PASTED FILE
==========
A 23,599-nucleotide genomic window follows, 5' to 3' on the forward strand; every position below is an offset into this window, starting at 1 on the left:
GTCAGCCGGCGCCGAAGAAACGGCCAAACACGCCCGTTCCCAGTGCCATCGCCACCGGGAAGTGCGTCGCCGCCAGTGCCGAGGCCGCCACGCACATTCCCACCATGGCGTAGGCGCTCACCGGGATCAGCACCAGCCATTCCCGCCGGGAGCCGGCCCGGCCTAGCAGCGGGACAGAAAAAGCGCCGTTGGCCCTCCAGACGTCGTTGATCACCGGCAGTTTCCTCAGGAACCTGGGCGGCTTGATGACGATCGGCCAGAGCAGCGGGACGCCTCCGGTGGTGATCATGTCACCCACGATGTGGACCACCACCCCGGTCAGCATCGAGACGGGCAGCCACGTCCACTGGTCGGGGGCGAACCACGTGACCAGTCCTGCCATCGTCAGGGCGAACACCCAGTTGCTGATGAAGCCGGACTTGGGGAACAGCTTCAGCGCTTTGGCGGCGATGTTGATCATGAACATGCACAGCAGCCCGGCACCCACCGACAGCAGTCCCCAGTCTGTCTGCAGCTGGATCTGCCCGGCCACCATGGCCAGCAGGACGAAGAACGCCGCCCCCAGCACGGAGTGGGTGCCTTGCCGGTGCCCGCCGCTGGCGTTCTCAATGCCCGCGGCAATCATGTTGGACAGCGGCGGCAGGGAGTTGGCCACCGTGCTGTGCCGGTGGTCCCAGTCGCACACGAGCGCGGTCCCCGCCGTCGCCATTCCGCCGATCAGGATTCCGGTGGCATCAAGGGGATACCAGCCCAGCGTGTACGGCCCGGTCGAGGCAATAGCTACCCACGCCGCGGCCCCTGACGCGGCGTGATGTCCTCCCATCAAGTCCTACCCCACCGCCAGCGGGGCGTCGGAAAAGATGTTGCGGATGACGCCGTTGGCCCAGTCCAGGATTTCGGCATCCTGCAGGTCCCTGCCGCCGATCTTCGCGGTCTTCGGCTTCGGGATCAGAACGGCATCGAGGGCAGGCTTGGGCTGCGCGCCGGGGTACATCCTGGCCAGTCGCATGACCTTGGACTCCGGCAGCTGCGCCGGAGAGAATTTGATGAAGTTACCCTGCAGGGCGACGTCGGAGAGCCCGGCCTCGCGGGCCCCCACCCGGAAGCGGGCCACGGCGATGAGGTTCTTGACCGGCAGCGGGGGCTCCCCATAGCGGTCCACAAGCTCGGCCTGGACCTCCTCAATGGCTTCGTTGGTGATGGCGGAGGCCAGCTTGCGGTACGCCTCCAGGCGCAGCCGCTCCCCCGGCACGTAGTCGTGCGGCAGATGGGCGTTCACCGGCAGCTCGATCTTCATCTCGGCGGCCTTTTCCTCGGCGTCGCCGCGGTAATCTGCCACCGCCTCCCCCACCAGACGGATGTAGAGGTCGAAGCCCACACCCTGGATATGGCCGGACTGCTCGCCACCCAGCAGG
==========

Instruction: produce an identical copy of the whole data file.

A 23,599-nucleotide genomic window follows, 5' to 3' on the forward strand; every position below is an offset into this window, starting at 1 on the left:
GTCAGCCGGCGCCGAAGAAACGGCCAAACACGCCCGTTCCCAGTGCCATCGCCACCGGGAAGTGCGTCGCCGCCAGTGCCGAGGCCGCCACGCACATTCCCACCATGGCGTAGGCGCTCACCGGGATCAGCACCAGCCATTCCCGCCGGGAGCCGGCCCGGCCTAGCAGCGGGACAGAAAAAGCGCCGTTGGCCCTCCAGACGTCGTTGATCACCGGCAGTTTCCTCAGGAACCTGGGCGGCTTGATGACGATCGGCCAGAGCAGCGGGACGCCTCCGGTGGTGATCATGTCACCCACGATGTGGACCACCACCCCGGTCAGCATCGAGACGGGCAGCCACGTCCACTGGTCGGGGGCGAACCACGTGACCAGTCCTGCCATCGTCAGGGCGAACACCCAGTTGCTGATGAAGCCGGACTTGGGGAACAGCTTCAGCGCTTTGGCGGCGATGTTGATCATGAACATGCACAGCAGCCCGGCACCCACCGACAGCAGTCCCCAGTCTGTCTGCAGCTGGATCTGCCCGGCCACCATGGCCAGCAGGACGAAGAACGCCGCCCCCAGCACGGAGTGGGTGCCTTGCCGGTGCCCGCCGCTGGCGTTCTCAATGCCCGCGGCAATCATGTTGGACAGCGGCGGCAGGGAGTTGGCCACCGTGCTGTGCCGGTGGTCCCAGTCGCACACGAGCGCGGTCCCCGCCGTCGCCATTCCGCCGATCAGGATTCCGGTGGCATCAAGGGGATACCAGCCCAGCGTGTACGGCCCGGTCGAGGCAATAGCTACCCACGCCGCGGCCCCTGACGCGGCGTGATGTCCTCCCATCAAGTCCTACCCCACCGCCAGCGGGGCGTCGGAAAAGATGTTGCGGATGACGCCGTTGGCCCAGTCCAGGATTTCGGCATCCTGCAGGTCCCTGCCGCCGATCTTCGCGGTCTTCGGCTTCGGGATCAGAACGGCATCGAGGGCAGGCTTGGGCTGCGCGCCGGGGTACATCCTGGCCAGTCGCATGACCTTGGACTCCGGCAGCTGCGCCGGAGAGAATTTGATGAAGTTACCCTGCAGGGCGACGTCGGAGAGCCCGGCCTCGCGGGCCCCCACCCGGAAGCGGGCCACGGCGATGAGGTTCTTGACCGGCAGCGGGGGCTCCCCATAGCGGTCCACAAGCTCGGCCTGGACCTCCTCAATGGCTTCGTTGGTGATGGCGGAGGCCAGCTTGCGGTACGCCTCCAGGCGCAGCCGCTCCCCCGGCACGTAGTCGTGCGGCAGATGGGCGTTCACCGGCAGCTCGATCTTCATCTCGGCGGCCTTTTCCTCGGCGTCGCCGCGGTAATCTGCCACCGCCTCCCCCACCAGACGGATGTAGAGGTCGAAGCCCACACCCTGGATATGGCCGGACTGCTCGCCACCCAGCAGG